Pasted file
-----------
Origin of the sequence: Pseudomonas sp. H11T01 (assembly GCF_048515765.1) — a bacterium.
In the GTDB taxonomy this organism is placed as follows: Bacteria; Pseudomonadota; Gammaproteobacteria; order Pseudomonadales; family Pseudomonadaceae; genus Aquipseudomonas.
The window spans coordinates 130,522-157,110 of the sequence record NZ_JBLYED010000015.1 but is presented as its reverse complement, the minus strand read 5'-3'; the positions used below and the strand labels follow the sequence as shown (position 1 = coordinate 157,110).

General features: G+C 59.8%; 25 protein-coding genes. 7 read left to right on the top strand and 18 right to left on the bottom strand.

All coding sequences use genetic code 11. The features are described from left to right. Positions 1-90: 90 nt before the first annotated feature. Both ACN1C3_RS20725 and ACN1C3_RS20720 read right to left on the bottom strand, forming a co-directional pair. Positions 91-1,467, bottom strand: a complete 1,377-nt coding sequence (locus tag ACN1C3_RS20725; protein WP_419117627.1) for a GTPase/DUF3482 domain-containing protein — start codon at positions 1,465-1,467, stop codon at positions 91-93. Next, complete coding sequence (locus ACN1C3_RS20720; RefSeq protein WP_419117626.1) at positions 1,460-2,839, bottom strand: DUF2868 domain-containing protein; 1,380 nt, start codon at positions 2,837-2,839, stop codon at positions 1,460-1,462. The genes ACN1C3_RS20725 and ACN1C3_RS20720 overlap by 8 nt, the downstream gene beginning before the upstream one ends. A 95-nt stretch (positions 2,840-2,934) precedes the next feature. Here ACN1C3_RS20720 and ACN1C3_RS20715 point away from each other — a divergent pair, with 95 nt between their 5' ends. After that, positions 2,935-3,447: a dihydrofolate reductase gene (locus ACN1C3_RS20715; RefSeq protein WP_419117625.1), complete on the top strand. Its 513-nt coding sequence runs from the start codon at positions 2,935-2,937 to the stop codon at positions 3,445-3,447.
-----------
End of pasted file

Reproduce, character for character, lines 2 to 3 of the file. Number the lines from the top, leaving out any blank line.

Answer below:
In the GTDB taxonomy this organism is placed as follows: Bacteria; Pseudomonadota; Gammaproteobacteria; order Pseudomonadales; family Pseudomonadaceae; genus Aquipseudomonas.
The window spans coordinates 130,522-157,110 of the sequence record NZ_JBLYED010000015.1 but is presented as its reverse complement, the minus strand read 5'-3'; the positions used below and the strand labels follow the sequence as shown (position 1 = coordinate 157,110).